Accordingly, although Dura was unable to defend itself, both plaintiff and defendant could have defended Dura, albeit not in Dura's name. Therefore, because doing so was not illegal, the court turns to the language of the insurance policy to see if such defense was obligated. When analyzing the policy, there is no indication that defendant's duties were to be extinguished or modified in any way if the insured corporation were to become suspended. The California Supreme Court has stated that “any provision that takes away or limits coverage reasonably expected by an insured must be conspicuous, plain and clear.” Haynes v. Farmers Ins. Exch., 32 Cal.4th 1198, 1204 (2004). In defendant's policy, no limitations related to a corporation's suspension are addressed at all. Thus the court cannot conclude as a matter of law that Dura's suspension relieved defendant of its duty to defend, and defendant's Motion for Summary Judgment on that ground must be denied.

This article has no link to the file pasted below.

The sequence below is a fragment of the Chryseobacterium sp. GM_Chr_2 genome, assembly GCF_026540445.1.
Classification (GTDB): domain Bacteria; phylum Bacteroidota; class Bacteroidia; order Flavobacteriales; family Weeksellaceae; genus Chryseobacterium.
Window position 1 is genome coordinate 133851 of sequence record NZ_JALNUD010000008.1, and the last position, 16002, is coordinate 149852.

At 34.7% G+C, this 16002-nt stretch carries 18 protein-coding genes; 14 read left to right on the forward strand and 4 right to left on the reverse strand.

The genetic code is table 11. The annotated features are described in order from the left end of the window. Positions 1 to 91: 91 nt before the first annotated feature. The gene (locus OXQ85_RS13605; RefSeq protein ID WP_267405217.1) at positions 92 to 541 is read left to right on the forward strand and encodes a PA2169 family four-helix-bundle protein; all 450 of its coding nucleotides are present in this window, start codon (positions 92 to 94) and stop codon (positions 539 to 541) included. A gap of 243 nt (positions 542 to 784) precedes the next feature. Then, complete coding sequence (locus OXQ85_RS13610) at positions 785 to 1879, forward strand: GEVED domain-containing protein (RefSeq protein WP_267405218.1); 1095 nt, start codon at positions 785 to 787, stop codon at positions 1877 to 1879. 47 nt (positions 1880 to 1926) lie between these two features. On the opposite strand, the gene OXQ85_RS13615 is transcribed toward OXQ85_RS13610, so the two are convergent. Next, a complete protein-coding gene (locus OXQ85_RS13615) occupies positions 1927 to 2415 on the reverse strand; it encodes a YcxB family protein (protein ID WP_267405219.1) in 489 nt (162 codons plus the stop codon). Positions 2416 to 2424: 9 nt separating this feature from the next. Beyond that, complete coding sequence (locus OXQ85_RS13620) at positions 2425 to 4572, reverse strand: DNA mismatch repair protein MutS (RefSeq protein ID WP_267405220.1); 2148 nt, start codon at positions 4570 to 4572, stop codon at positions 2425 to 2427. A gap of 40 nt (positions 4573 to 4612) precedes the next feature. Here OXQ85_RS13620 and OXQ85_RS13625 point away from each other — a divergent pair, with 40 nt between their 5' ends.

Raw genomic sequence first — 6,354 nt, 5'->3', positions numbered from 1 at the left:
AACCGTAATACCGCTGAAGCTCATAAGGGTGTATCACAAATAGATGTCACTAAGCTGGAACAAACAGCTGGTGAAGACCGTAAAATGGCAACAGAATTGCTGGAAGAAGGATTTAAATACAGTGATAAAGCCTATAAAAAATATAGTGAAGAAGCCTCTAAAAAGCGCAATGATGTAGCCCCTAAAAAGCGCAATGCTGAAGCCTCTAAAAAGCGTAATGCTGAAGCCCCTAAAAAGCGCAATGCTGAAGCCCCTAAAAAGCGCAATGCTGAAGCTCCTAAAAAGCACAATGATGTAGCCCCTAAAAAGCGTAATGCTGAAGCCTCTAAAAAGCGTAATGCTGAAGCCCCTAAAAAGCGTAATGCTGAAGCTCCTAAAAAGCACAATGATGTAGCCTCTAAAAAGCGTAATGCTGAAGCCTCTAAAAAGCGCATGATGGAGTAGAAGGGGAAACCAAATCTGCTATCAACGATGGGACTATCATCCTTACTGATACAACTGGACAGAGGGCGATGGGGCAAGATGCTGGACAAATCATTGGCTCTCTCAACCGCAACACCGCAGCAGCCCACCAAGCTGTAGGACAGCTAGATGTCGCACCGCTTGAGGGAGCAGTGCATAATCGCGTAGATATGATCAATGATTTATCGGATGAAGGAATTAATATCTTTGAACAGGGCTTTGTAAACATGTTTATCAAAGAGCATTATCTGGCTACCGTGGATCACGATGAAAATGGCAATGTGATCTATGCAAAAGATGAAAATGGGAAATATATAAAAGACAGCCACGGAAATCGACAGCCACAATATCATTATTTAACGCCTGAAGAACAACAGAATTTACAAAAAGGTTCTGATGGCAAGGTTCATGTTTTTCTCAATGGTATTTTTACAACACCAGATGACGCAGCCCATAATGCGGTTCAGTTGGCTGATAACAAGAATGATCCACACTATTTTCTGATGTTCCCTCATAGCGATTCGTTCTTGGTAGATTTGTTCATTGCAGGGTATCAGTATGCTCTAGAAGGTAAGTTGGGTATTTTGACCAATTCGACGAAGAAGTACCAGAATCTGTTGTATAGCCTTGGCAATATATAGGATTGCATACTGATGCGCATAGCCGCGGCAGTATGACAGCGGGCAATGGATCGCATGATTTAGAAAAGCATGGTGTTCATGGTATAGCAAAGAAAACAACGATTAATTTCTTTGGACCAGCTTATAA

B. Duty and Responsibility to Pay Fees and Costs

         Under California law, an insurer's right of equitable contribution arises when several insurers are obligated to indemnify or defend the same insured. Fireman's Fund Ins. Co. v. Maryland Cas. Co.,65 Cal.App.4th 1279, 1293 (1st Dist. 1988). “One of the firm principles undergirding the doctrine of equitable contribution is that two or more insurers share an obligation to the common insured.” Am. Cont'l Ins. Co. v. Am. Cas. Co.,86 Cal.App.4th 929, 937 (2d Dist. 2001). California courts have noted that “[i]t would be wholly capricious if some insurers could avoid liability for contribution by exploiting the corporate suspension of an insured . . . leaving ...